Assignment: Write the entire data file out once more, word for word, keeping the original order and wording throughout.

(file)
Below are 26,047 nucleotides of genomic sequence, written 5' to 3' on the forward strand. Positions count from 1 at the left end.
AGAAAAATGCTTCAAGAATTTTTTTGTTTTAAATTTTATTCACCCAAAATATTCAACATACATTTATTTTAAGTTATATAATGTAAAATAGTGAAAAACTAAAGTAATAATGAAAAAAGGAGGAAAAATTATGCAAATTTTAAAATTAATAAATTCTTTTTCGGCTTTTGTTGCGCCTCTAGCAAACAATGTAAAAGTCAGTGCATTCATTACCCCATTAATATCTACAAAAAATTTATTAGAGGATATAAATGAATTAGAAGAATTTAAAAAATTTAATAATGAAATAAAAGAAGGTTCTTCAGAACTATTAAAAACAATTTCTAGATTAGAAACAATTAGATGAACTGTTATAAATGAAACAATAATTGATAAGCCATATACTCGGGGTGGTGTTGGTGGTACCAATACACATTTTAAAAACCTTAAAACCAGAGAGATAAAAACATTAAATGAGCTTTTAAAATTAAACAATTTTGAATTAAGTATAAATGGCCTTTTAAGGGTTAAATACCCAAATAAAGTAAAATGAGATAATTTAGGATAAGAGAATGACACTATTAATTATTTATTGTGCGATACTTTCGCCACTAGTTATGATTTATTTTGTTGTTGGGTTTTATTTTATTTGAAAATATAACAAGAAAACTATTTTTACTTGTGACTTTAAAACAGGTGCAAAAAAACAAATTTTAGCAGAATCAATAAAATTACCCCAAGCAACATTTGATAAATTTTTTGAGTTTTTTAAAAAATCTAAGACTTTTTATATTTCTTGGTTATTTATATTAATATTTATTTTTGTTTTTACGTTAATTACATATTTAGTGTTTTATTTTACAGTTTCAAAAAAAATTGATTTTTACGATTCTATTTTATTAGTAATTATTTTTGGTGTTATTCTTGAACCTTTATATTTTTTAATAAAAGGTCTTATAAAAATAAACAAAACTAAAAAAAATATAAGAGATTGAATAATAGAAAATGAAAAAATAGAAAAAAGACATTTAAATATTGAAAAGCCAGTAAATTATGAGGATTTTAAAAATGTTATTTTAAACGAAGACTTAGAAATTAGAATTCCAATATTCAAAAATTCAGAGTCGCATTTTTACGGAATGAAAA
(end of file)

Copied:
Below are 26,047 nucleotides of genomic sequence, written 5' to 3' on the forward strand. Positions count from 1 at the left end.
AGAAAAATGCTTCAAGAATTTTTTTGTTTTAAATTTTATTCACCCAAAATATTCAACATACATTTATTTTAAGTTATATAATGTAAAATAGTGAAAAACTAAAGTAATAATGAAAAAAGGAGGAAAAATTATGCAAATTTTAAAATTAATAAATTCTTTTTCGGCTTTTGTTGCGCCTCTAGCAAACAATGTAAAAGTCAGTGCATTCATTACCCCATTAATATCTACAAAAAATTTATTAGAGGATATAAATGAATTAGAAGAATTTAAAAAATTTAATAATGAAATAAAAGAAGGTTCTTCAGAACTATTAAAAACAATTTCTAGATTAGAAACAATTAGATGAACTGTTATAAATGAAACAATAATTGATAAGCCATATACTCGGGGTGGTGTTGGTGGTACCAATACACATTTTAAAAACCTTAAAACCAGAGAGATAAAAACATTAAATGAGCTTTTAAAATTAAACAATTTTGAATTAAGTATAAATGGCCTTTTAAGGGTTAAATACCCAAATAAAGTAAAATGAGATAATTTAGGATAAGAGAATGACACTATTAATTATTTATTGTGCGATACTTTCGCCACTAGTTATGATTTATTTTGTTGTTGGGTTTTATTTTATTTGAAAATATAACAAGAAAACTATTTTTACTTGTGACTTTAAAACAGGTGCAAAAAAACAAATTTTAGCAGAATCAATAAAATTACCCCAAGCAACATTTGATAAATTTTTTGAGTTTTTTAAAAAATCTAAGACTTTTTATATTTCTTGGTTATTTATATTAATATTTATTTTTGTTTTTACGTTAATTACATATTTAGTGTTTTATTTTACAGTTTCAAAAAAAATTGATTTTTACGATTCTATTTTATTAGTAATTATTTTTGGTGTTATTCTTGAACCTTTATATTTTTTAATAAAAGGTCTTATAAAAATAAACAAAACTAAAAAAAATATAAGAGATTGAATAATAGAAAATGAAAAAATAGAAAAAAGACATTTAAATATTGAAAAGCCAGTAAATTATGAGGATTTTAAAAATGTTATTTTAAACGAAGACTTAGAAATTAGAATTCCAATATTCAAAAATTCAGAGTCGCATTTTTACGGAATGAAAA